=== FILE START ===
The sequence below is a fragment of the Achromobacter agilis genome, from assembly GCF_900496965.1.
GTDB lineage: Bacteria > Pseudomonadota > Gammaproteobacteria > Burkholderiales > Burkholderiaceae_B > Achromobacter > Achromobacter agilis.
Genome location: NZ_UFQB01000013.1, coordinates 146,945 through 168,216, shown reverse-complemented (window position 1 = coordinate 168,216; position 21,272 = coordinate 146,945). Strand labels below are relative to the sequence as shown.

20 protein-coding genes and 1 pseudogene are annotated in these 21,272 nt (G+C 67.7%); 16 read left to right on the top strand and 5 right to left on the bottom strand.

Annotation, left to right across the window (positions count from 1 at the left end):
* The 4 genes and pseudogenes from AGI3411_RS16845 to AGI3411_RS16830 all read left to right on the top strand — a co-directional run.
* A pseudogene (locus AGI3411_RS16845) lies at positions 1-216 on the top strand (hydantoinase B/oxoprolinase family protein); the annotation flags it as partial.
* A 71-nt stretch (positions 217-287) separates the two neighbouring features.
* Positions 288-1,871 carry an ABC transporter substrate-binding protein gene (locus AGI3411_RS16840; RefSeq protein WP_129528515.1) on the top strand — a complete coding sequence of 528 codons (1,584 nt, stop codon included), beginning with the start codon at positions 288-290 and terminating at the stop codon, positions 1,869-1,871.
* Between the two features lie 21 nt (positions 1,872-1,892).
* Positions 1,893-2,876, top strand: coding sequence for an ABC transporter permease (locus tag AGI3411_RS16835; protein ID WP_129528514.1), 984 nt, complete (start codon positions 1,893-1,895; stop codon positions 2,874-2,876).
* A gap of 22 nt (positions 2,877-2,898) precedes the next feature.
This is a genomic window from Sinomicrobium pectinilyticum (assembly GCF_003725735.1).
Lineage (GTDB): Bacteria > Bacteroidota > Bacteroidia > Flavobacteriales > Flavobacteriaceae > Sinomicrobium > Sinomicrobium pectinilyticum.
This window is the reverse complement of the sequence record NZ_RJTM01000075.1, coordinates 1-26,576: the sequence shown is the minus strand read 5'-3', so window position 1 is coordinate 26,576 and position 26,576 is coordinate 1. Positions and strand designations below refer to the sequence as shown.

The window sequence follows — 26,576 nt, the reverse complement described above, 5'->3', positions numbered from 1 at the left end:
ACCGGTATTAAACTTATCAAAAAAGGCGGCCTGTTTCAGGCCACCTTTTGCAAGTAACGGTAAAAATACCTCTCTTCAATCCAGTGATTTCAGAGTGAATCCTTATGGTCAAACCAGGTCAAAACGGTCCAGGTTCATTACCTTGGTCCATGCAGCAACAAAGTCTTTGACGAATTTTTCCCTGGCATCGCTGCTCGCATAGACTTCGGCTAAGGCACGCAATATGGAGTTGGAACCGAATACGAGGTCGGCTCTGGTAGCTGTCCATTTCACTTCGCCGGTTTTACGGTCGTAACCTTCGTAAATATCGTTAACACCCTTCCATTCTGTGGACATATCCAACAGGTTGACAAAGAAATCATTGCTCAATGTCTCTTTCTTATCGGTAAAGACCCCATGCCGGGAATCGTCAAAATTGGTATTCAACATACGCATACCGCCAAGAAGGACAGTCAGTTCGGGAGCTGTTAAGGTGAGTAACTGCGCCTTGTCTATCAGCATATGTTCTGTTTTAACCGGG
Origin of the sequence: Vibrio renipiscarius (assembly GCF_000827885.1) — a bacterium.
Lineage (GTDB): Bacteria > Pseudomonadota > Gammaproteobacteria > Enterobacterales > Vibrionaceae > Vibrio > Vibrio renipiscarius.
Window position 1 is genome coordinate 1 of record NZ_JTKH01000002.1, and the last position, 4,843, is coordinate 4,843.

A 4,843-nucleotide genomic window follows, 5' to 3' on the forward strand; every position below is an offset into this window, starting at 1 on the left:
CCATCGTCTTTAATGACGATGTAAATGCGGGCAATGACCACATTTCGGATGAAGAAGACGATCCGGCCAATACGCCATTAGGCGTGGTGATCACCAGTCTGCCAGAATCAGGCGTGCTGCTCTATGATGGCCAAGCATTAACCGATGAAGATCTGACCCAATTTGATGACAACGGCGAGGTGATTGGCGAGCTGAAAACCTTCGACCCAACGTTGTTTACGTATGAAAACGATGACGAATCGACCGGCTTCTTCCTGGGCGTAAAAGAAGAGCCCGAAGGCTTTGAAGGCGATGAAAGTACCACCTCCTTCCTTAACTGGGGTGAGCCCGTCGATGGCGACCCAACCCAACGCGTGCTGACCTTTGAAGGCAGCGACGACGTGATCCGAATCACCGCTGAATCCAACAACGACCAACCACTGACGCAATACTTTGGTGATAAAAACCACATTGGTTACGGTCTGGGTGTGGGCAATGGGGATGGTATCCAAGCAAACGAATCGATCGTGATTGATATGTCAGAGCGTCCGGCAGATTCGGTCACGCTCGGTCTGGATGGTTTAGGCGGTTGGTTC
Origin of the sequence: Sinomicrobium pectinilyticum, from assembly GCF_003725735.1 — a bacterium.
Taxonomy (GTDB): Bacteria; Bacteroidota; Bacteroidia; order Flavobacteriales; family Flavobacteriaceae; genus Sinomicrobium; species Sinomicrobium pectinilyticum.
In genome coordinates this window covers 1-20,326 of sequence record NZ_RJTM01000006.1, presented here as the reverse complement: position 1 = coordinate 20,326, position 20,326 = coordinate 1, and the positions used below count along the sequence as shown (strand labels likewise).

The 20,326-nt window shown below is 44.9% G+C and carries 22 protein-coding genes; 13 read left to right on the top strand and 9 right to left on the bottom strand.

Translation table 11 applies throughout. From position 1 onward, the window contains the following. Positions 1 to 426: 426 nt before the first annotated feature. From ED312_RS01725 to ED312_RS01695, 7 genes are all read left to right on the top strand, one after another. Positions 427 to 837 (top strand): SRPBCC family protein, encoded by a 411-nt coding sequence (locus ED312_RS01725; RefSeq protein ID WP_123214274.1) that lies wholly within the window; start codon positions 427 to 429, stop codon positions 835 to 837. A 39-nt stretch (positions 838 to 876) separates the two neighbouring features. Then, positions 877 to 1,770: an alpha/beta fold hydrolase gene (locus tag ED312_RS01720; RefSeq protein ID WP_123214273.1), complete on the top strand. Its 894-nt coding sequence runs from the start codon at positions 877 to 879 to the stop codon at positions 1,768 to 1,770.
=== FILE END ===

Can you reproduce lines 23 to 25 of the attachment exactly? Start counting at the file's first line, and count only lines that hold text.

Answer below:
Origin of the sequence: Sinomicrobium pectinilyticum, from assembly GCF_003725735.1 — a bacterium.
Taxonomy (GTDB): Bacteria; Bacteroidota; Bacteroidia; order Flavobacteriales; family Flavobacteriaceae; genus Sinomicrobium; species Sinomicrobium pectinilyticum.
In genome coordinates this window covers 1-20,326 of sequence record NZ_RJTM01000006.1, presented here as the reverse complement: position 1 = coordinate 20,326, position 20,326 = coordinate 1, and the positions used below count along the sequence as shown (strand labels likewise).